Kinshuk  5:07 

got it. Now, that was my take when I when I read the book right I mean, if one 130 Crore Indians can start being 30 percent zero waste is even that is like a brilliant start.


Srini  5:17 

Yeah, actually like millions or like crores of Inudians in rural India or other places are following many Zero Waste principles, even without reading our books, or even without following anything on Instagram, or, you know, they're not even online, but it's just been their way of life. And that is some a big takeaway from my cycling journeys, I would say Kinshuk is like where I was observing, and I was blown away that how they are just, by default, following so many Zero Waste principles in India,


atul  5:51 

as you mentioned in the book, also, zero waste is intimidating, because we think of it as something which we need to do from day zero, right? It's a journey, I think, you start on something, then you do that, take the next step, you will become better every day. So what was what were your triggers to start on the journey, because everyone has different triggers. And some people I know, go on treks and see plastic lying around, and they're like, Okay, what is happening? What can I do in my life to get it better? What were your triggers individual triggers to start on this journey.


Srini  6:22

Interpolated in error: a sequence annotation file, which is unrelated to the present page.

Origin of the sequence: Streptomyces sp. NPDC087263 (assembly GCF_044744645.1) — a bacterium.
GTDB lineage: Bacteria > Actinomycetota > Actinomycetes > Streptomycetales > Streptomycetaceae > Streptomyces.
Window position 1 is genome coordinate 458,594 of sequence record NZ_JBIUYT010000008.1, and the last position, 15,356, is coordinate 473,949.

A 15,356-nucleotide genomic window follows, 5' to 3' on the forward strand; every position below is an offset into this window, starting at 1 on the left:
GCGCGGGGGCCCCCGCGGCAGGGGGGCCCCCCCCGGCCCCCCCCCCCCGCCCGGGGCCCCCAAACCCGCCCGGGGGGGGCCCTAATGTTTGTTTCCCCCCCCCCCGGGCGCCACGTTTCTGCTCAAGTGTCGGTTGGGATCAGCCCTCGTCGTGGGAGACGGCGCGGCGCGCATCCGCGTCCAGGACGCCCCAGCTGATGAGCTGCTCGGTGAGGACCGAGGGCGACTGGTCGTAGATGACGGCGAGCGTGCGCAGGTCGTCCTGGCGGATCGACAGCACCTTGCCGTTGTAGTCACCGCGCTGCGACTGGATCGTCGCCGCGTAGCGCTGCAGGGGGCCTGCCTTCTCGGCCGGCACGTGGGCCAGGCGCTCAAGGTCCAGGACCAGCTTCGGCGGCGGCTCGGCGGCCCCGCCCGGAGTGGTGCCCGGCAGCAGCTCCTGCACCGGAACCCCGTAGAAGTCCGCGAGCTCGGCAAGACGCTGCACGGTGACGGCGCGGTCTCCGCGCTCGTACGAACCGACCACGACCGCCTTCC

So for me, there is no one Aha, or Swades moment, as they call it, right? I didn't have one big awakening one day when I came back crying and then decided, okay, from tomorrow, I will be zero waste, like, I don't have any such moment. For me, it's, it's a series of interconnected dots that I observed and reflected over a period of time, you know, so, when those things started making me think I even thought about my childhood and the things I have observed, you know, like, when my in my childhood in rural Coimbatore, while coming out to observe people clear night soil, it's a nice way to say, you know, these are people from the marginalized, oppressed caste, who actually clean human excreta, because there are no septic tank, no, you know, underground, this thing. So, people go and defecate at the end of the house, and mostly women, they come and clear the night excreta and put it in a tank, and then they carry it far away from the settlement. And then they go and dump it somewhere. And I remember children making fun of these people, and they don't even get money for what they do. It's just some roti or rice or some tea. Right. And that has always been in my mind, you know, how people would make fun of such people. Another thing I recall is during the Chennai floods, volunteering that I did, you know, dalit people going completely submerged into sewage water and clearing it. So like this, I have many thoughts. You know, in Ahmedabad, I stayed with a family who works with the sanitation Institute. And as part of my Teach for India, immersion, I spent the entire day washing toilets with them, right. And this is a family, they do it enter your washing toilets and bathrooms, and so on. And it's a similarly when I was with the ugly Indian initiative in Chennai, I would go and clean public places, and so on. And the stench would be unbearable, you will see dead rats, cats and dogs and all kinds of garbage mixed, right medical, garbage, sharp objects, and so on. And I've traveled to many countries, for work, and also for leisure. And I've observed how they, they there is so much human dignity, and they they clean all the garbage using machines, no one touches it. And then everything is processed with machines, and so on. Right? It's another matter that they pack and send it all to our countries. But at least there there is dignity and respect for humans. And ultimately, for me, zero waste boils down to one thing, which is social justice. It's equality and respect for fellow human beings, more than even environment. To me this comes first, all these dots made me think, great, but what am I doing about this? I'm also part of the problem, right? So is there anything I can do? I will start today with with reducing my, you know, garbage generation and then doing something about it. So that so for me, it all started, you know, really thinking hard about what am I doing about all this?